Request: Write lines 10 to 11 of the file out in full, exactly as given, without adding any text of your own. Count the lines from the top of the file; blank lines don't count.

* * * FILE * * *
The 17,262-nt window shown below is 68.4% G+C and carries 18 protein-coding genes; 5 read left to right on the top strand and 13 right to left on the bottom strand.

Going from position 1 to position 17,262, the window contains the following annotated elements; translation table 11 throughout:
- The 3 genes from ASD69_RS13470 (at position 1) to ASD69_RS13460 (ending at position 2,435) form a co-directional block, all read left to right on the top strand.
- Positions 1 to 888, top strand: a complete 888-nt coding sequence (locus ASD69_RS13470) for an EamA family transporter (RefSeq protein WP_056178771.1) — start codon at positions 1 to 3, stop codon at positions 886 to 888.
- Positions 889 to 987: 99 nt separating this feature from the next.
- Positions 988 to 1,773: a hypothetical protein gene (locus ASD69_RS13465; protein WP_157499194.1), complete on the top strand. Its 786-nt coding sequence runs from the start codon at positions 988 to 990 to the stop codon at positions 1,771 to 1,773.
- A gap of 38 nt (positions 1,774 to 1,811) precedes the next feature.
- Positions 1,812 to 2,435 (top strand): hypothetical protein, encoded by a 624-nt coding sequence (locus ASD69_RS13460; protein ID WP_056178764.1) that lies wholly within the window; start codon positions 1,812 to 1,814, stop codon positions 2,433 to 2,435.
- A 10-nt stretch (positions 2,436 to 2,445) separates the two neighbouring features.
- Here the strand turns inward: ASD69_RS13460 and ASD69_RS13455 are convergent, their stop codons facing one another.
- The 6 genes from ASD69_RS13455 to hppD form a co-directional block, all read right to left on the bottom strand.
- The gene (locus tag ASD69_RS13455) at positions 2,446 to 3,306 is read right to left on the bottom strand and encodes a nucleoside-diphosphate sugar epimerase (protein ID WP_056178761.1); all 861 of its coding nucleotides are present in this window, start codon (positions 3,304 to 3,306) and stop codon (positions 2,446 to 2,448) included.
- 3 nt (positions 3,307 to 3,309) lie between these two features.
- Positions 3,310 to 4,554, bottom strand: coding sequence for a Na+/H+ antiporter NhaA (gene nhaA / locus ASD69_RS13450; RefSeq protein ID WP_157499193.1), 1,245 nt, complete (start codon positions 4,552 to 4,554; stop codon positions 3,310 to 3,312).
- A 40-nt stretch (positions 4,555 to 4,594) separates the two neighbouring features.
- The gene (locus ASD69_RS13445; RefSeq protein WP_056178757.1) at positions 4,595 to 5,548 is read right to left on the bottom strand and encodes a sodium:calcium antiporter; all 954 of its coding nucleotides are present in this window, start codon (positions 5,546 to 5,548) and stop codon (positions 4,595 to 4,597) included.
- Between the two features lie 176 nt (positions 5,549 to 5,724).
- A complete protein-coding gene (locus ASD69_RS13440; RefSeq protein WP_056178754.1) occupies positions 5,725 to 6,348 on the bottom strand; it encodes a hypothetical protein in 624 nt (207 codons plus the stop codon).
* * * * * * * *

- Here the strand turns inward: ASD69_RS13460 and ASD69_RS13455 are convergent, their stop codons facing one another.
- The 6 genes from ASD69_RS13455 to hppD form a co-directional block, all read right to left on the bottom strand.